Protectors of Fruehauf


Fifth Estate # 99, February 19-March 4, 1970

Reprinted from Up Against The Wall Street Journal

“Watch out, he’s a bad one,” said one of the women in the picket line at Gate 2. The man to whom she referred was trying to drive his white Mustang through the moving pickets. Two pigs assisted him by clearing a path through the line. Three days before the man had run his car into the woman who shouted the warning.

Similar scenes were played at four other gates as Fruehauf executives and scabs drove in to report for the morning shift. At Gate 4 in the rear of the plant, some of the more militant strikers, assisted by a dozen students, bumped on fenders of the cars of scabs until Detroit police reinforcements arrived. Altogether, 40 young people from Ann Arbor and Detroit last Friday began walking picket lines with some of the 290 members of UAW Local 889 who are on strike against Fruehauf.

Freuhauf principally is known for making truck-trailers. In recent years it has expanded to building shipping containers and army truck beds. It currently has a rich war contract to develop an air conditioner for army trucks, presumably to make them easier to use in tropical climates like Vietnam or Thailand. Recently Fruehauf has been looking for a piece of the action in ghetto redevelopment: in its Detroit yards stand several prototypes of low cost housing, each consisting of two semi-trailers welded together and selling for $17,000.

In May 1969 the office and technical workers at Fruehauf began to organize a UAW local which would bargain for them. Petitions were circulated and an election was called which the union won.

Eighty percent of the workers are women. As secretaries, clerks and comptometer operators, they appear to have held spiffy white-collar jobs. In reality they had serious gripes.

Georgia Pope, a 22-year old secretary, was promised three pay increases. She got one. After six months without one of the promised raises, she went to her boss. “He answered that he didn’t like my attitude.”

Another woman asked her boss what pension she would get after 37 years with the company. He replied that she would get $16 a month. There is no hospital or life insurance for Fruehauf retirees. Without grievances like these, the union would never have won the election.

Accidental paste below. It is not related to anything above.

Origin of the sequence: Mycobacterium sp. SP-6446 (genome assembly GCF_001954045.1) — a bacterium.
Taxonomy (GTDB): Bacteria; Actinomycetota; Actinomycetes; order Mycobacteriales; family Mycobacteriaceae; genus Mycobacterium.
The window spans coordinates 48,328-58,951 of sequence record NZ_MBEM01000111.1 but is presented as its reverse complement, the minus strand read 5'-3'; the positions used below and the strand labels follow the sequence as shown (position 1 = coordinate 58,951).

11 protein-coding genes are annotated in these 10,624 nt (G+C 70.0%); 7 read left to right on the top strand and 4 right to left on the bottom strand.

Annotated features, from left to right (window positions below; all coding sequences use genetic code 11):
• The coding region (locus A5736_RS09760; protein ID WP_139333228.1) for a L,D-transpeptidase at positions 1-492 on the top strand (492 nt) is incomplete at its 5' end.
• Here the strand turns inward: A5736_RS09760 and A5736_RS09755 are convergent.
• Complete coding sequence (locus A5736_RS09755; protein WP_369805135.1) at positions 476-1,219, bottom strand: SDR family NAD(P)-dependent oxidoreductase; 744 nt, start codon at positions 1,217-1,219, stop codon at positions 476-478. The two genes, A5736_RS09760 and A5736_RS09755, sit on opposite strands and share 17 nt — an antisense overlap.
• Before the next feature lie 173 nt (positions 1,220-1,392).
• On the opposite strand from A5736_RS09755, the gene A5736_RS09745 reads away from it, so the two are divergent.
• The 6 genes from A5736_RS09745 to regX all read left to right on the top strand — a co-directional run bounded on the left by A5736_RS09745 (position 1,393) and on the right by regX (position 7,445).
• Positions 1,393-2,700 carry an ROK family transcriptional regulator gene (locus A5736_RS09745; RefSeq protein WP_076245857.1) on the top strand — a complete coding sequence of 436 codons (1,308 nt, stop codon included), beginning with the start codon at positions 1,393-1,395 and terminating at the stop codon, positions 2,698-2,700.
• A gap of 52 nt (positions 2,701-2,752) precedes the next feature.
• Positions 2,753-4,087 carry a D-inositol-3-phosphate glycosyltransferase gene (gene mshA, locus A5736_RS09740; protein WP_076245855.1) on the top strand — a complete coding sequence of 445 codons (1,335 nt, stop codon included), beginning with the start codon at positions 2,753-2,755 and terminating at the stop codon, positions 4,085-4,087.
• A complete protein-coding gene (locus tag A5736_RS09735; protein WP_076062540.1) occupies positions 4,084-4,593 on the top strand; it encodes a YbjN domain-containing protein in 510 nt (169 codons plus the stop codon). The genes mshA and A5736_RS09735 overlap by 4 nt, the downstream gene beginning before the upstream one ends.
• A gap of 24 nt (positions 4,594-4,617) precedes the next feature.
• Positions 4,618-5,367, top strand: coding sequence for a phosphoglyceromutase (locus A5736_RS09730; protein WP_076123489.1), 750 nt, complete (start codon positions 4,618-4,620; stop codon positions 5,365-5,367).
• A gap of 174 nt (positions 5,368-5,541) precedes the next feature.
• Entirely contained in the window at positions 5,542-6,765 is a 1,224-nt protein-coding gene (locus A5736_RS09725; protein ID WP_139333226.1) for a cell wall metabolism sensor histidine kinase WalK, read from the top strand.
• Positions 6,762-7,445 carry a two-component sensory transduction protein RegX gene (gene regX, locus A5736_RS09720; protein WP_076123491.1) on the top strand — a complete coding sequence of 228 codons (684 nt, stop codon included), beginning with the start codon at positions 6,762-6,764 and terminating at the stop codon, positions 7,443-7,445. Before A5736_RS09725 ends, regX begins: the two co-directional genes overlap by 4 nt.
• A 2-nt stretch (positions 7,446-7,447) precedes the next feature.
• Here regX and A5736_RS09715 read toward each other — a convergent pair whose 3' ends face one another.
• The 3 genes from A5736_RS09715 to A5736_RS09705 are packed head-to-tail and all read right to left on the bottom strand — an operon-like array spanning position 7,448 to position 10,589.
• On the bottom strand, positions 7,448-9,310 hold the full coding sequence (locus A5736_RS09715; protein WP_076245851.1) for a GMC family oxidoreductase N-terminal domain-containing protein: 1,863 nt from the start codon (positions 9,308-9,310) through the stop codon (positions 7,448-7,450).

Throughout the summer and fall, Fruehauf refused to bargain. The company didn’t invoke any of the “individuals have a right to work” bullshit which characterized company excuses in the thirties and forties. Fruehauf has said repeatedly that it just doesn’t want a union, period. The workers struck last November 19. The company’s strategy has been to wear down and starve the union by engaging it in a proliferation of court actions which couldn’t be settled before 1981. The National Labor Relations Board, supposedly a neutral mediator to the dispute, has sent several staff members who have recorded the names of pickets and prevented them from talking to scabs.

Violence began November 24 when a company executive gunned his car through a picketline. Three workers were seriously injured. The police, who witnessed the incident, have never arrested the executive.

On the rear of every blue-and-white Detroit Police Tactical Mobile Unit car is the inscription: “Protectors of Liberty.”

“Protectors of Fruehauf,” said a woman picket.

The pigs never have been neutral. Symbolically, they use the Fruehauf guard shack as a warming station, a place to drink’ coffee and have a smoke. Really, they enforce liberty by ushering scabs into the plant. the pigs have beaten pickets several times in the strike. On December 5 during a peaceful solidarity march of 400 people, 200 pigs came armed with clubs, gas and shotguns. The police haven’t brought shotguns to picket lines since the thirties. “Police brutality” is an easy phrase among the strikers.

Perhaps one might examine what kind of liberty it is which the pigs protect. The government’s laws, of course, are ‘supposed to uphold liberty. As invoked by Fruehauf in the courts and enforced by the pigs, those laws uphold the right to scab and break a union.

Further, examine the chief enforcers of those laws. Raymond H. Lyons is a Fruehauf vice-president; he is currently in charge of breaking the strike. Lyons also sits on the governing board of the Michigan Employment Security Commission, which has as one of its paper functions the duty to uphold the right of workers to organize. During the strike, Lyons has held on to his positions.

So the young people came last Friday. At the rear gate a young woman picket began things by throwing a rock through a company window. Later, as the pickets tried to stop Fruehauf executives from driving in, they smashed car doors, ripped off antennas, smashed headlights, and banged on car bodies.

In front, glass doors were, mysteriously chipped by thrown ball bearings. Edward Grace, the bald-headed president of Fruehauf, later came out to pick up a few bearings and rolled them in his hands to the accompaniment of cries of “Mr. Grace, you’ve lost your balls.” Each time a scab or executive tried to drive his car _through one of the gates, the pickets tightened and slowed, and the pigs had to clear a way.

For 80 days before Friday the strikers have fought similar battles. They have not yet won; they probably will not win until hundreds of people can outmaneuver the pigs and block the gates to the plant.

A striker in the union hall said, “We won’t go back to work until no one else can get in.”